I am giving a talk in about a week at Pace University on improving performance of applications (where I’m using the term “application” to mean anything that interacts with a user – a program running on an iPhone or Windows computer, a web site, etc.). To help prepare for that talk, I thought I would write some of my thoughts on performance in this blog as a way to crystalize my thinking and organize my thoughts.

Why is performance important and why is it so hard

I think we all understand inherently why performance is important. We always want the program we’re using to run faster or get annoyed when the web page we are loading takes too long to come up.

Performance is hard because it takes time just like any other feature (one of my former managers would say “Performance is a feature”). I love this quote from Blaise Pascal because I think it applies to lots of things, but it’s particularly relevant to performance – “I would have written a shorter letter, but I did not have the time.” Developers could say “I would have written a faster application, but I did not have the time.” Speedy code is also hard because anyone who’s not working on making a faster application is, almost by definition, working on slowing the application down. They are writing more code and adding more features, which will take more CPU cycles. That slows things down. If you add a video to your website’s front page, you will slow down the loading of that page.

Tracking Performance

Since, in general, we all have limited time and resources for our projects, we must decide what areas of our program need to be worked on. The best way to do this is identify the user scenarios you care about - loading your website’s front page, checking out of a store, searching for a document by keyword - and see how long those take for your standard user. Which means you need to understand what device(s) your users are using and how they access your application. If you have a web application and a large number of your users are using a cable modem, it’s important that you run your tests with a similar connection and not connecting to your server with a 100GB Ethernet connection. Similarly, you can’t just measure the time it takes your web page to be generated on the server, you must take into account how long it takes the page to come up in your users’ browsers (which may include downloading 100 image files).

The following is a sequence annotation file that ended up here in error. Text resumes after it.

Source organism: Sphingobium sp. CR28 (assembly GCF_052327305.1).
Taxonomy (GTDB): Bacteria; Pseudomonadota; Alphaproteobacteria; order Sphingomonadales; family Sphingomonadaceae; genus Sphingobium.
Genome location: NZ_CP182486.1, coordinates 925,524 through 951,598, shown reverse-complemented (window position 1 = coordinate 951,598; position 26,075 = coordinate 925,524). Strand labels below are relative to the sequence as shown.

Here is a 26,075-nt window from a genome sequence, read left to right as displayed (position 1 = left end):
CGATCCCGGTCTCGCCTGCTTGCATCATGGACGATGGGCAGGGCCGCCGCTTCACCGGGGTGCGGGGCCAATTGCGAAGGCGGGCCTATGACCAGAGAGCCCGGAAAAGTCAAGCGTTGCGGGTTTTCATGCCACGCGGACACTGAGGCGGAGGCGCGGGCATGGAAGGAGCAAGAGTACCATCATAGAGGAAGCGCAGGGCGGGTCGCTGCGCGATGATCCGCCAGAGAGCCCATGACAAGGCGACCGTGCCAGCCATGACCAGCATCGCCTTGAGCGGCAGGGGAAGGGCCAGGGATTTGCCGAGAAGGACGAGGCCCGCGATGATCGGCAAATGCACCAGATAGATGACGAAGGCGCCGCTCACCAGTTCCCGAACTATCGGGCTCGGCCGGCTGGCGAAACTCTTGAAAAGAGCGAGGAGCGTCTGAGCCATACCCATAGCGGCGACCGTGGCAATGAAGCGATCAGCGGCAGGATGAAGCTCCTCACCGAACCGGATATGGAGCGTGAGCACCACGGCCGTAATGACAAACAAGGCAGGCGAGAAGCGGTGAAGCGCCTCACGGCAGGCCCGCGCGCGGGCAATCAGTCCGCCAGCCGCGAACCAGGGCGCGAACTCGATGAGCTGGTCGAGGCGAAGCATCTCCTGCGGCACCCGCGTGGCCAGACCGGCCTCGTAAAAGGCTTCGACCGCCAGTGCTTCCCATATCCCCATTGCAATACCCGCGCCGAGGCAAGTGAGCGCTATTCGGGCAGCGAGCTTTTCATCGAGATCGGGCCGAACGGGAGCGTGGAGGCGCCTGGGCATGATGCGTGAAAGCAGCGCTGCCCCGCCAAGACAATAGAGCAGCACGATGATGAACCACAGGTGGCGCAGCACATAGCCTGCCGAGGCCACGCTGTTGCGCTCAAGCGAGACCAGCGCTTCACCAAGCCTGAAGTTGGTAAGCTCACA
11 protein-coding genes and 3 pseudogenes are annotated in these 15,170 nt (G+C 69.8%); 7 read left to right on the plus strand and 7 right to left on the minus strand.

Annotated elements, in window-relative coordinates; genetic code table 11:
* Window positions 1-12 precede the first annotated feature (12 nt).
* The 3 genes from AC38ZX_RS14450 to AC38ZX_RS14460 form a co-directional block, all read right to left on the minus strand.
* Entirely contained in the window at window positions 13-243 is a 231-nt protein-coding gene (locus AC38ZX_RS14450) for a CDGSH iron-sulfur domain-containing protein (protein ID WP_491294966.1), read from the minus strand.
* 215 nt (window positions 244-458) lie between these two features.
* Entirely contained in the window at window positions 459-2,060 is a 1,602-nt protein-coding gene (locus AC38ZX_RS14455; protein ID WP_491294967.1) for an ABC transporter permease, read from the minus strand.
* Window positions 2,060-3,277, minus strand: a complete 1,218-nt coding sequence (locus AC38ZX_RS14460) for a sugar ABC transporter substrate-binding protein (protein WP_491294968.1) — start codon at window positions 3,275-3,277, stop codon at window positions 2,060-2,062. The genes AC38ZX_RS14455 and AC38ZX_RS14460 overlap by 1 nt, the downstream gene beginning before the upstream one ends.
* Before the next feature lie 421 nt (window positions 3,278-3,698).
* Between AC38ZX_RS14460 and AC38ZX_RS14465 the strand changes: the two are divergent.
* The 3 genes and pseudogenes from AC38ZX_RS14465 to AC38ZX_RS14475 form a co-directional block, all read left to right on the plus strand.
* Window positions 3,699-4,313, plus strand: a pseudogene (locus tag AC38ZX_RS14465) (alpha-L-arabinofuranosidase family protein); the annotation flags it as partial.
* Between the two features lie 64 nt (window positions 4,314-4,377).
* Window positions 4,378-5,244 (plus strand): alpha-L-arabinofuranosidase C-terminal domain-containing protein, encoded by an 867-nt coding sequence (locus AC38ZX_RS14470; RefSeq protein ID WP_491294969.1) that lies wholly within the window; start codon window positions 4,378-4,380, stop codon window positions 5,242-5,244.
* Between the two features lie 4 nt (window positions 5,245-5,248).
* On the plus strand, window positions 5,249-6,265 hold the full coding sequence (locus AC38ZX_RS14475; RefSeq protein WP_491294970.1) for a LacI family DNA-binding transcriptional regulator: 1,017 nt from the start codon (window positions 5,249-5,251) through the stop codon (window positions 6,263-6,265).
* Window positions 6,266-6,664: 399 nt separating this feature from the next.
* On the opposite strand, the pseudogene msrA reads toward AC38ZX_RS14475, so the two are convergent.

Once you see how long those scenarios take, you can decide which need work and which are already fast enough. Next time I’ll talk about ways to figure out where you are spending time and in subsequent articles I’ll discuss different ways to make your programs faster. But it’s important to keep testing your scenarios even if you feel the performance is acceptable today. Remember, everyone is working to slow things down and eventually you may need to work on an area that was satisfactory earlier.





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